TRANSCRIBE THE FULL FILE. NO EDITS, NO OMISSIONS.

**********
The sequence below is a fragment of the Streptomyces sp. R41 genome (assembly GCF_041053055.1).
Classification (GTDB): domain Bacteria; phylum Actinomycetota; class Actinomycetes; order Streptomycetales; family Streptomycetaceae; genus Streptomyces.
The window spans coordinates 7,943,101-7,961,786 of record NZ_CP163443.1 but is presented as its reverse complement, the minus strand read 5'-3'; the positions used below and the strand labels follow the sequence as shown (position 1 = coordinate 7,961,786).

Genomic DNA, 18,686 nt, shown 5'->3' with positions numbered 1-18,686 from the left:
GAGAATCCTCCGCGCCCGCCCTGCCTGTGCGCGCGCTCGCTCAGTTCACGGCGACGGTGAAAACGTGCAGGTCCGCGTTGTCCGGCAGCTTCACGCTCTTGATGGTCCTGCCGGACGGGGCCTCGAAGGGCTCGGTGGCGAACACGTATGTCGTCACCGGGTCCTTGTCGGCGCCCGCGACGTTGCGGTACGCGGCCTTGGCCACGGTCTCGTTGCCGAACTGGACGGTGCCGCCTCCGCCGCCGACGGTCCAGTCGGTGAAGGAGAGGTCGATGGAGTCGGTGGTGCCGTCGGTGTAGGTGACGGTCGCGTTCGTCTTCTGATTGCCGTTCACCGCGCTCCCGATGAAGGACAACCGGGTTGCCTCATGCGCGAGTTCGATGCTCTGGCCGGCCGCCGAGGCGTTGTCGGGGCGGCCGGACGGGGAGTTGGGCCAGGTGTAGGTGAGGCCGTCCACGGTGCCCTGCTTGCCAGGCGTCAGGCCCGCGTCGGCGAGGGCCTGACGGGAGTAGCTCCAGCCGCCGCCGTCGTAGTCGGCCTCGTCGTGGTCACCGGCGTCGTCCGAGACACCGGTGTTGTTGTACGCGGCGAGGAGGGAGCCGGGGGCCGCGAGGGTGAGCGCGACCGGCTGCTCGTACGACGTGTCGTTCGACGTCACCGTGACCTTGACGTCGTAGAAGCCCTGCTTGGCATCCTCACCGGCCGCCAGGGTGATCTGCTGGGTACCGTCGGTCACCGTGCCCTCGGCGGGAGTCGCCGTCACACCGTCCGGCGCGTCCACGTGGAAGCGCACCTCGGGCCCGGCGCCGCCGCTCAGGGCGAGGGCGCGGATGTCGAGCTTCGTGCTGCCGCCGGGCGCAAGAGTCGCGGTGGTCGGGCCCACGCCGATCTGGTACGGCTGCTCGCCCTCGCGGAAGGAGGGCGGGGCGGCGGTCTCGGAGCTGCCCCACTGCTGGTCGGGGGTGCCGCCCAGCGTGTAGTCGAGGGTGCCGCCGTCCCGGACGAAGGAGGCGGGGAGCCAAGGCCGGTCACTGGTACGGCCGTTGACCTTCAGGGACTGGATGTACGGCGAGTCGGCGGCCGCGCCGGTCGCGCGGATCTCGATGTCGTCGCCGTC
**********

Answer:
The sequence below is a fragment of the Streptomyces sp. R41 genome (assembly GCF_041053055.1).
Classification (GTDB): domain Bacteria; phylum Actinomycetota; class Actinomycetes; order Streptomycetales; family Streptomycetaceae; genus Streptomyces.
The window spans coordinates 7,943,101-7,961,786 of record NZ_CP163443.1 but is presented as its reverse complement, the minus strand read 5'-3'; the positions used below and the strand labels follow the sequence as shown (position 1 = coordinate 7,961,786).

Genomic DNA, 18,686 nt, shown 5'->3' with positions numbered 1-18,686 from the left:
GAGAATCCTCCGCGCCCGCCCTGCCTGTGCGCGCGCTCGCTCAGTTCACGGCGACGGTGAAAACGTGCAGGTCCGCGTTGTCCGGCAGCTTCACGCTCTTGATGGTCCTGCCGGACGGGGCCTCGAAGGGCTCGGTGGCGAACACGTATGTCGTCACCGGGTCCTTGTCGGCGCCCGCGACGTTGCGGTACGCGGCCTTGGCCACGGTCTCGTTGCCGAACTGGACGGTGCCGCCTCCGCCGCCGACGGTCCAGTCGGTGAAGGAGAGGTCGATGGAGTCGGTGGTGCCGTCGGTGTAGGTGACGGTCGCGTTCGTCTTCTGATTGCCGTTCACCGCGCTCCCGATGAAGGACAACCGGGTTGCCTCATGCGCGAGTTCGATGCTCTGGCCGGCCGCCGAGGCGTTGTCGGGGCGGCCGGACGGGGAGTTGGGCCAGGTGTAGGTGAGGCCGTCCACGGTGCCCTGCTTGCCAGGCGTCAGGCCCGCGTCGGCGAGGGCCTGACGGGAGTAGCTCCAGCCGCCGCCGTCGTAGTCGGCCTCGTCGTGGTCACCGGCGTCGTCCGAGACACCGGTGTTGTTGTACGCGGCGAGGAGGGAGCCGGGGGCCGCGAGGGTGAGCGCGACCGGCTGCTCGTACGACGTGTCGTTCGACGTCACCGTGACCTTGACGTCGTAGAAGCCCTGCTTGGCATCCTCACCGGCCGCCAGGGTGATCTGCTGGGTACCGTCGGTCACCGTGCCCTCGGCGGGAGTCGCCGTCACACCGTCCGGCGCGTCCACGTGGAAGCGCACCTCGGGCCCGGCGCCGCCGCTCAGGGCGAGGGCGCGGATGTCGAGCTTCGTGCTGCCGCCGGGCGCAAGAGTCGCGGTGGTCGGGCCCACGCCGATCTGGTACGGCTGCTCGCCCTCGCGGAAGGAGGGCGGGGCGGCGGTCTCGGAGCTGCCCCACTGCTGGTCGGGGGTGCCGCCCAGCGTGTAGTCGAGGGTGCCGCCGTCCCGGACGAAGGAGGCGGGGAGCCAAGGCCGGTCACTGGTACGGCCGTTGACCTTCAGGGACTGGATGTACGGCGAGTCGGCGGCCGCGCCGGTCGCGCGGATCTCGATGTCGTCGCCGTC